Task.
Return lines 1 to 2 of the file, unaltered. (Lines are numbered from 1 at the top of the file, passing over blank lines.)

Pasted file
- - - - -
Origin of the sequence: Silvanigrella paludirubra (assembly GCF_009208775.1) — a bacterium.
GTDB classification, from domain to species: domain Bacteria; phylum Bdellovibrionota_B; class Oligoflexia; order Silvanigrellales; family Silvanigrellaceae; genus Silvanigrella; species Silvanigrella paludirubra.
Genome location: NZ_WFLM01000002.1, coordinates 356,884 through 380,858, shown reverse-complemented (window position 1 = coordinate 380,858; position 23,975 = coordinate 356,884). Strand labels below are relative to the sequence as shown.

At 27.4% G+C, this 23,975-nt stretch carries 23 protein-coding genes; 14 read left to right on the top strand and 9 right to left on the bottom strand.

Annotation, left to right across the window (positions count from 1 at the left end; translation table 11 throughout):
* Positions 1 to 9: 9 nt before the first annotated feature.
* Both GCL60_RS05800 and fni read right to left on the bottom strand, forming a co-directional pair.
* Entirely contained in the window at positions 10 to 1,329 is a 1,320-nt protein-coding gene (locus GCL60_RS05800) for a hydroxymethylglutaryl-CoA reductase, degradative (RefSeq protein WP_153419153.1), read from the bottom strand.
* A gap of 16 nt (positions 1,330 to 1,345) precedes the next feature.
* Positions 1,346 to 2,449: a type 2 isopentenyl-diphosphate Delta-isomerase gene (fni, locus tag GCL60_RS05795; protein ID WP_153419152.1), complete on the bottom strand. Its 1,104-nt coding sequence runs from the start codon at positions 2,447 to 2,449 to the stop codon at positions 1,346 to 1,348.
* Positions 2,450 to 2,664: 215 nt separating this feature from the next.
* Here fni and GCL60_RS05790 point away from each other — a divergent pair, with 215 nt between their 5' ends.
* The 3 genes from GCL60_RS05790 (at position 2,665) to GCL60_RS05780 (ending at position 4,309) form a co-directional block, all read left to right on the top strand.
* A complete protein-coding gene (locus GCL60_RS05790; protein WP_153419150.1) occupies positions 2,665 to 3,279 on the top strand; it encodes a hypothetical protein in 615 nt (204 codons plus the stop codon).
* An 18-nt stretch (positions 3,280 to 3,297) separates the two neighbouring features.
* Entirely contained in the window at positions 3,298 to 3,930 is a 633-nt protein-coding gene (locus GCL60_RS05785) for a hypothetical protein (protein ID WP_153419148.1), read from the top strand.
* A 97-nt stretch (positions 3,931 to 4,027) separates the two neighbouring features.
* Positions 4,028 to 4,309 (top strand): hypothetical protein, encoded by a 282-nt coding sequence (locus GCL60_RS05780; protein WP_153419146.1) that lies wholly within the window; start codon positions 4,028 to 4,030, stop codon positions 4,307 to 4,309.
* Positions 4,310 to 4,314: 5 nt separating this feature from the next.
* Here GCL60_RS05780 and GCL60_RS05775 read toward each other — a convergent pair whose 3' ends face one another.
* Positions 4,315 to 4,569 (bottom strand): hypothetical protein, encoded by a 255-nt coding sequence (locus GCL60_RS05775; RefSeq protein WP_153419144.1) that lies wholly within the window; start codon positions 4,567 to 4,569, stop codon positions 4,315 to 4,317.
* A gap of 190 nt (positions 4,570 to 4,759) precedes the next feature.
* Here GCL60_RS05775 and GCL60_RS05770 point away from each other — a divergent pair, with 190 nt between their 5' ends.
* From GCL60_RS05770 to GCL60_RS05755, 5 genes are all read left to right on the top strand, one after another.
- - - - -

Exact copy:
Origin of the sequence: Silvanigrella paludirubra (assembly GCF_009208775.1) — a bacterium.
GTDB classification, from domain to species: domain Bacteria; phylum Bdellovibrionota_B; class Oligoflexia; order Silvanigrellales; family Silvanigrellaceae; genus Silvanigrella; species Silvanigrella paludirubra.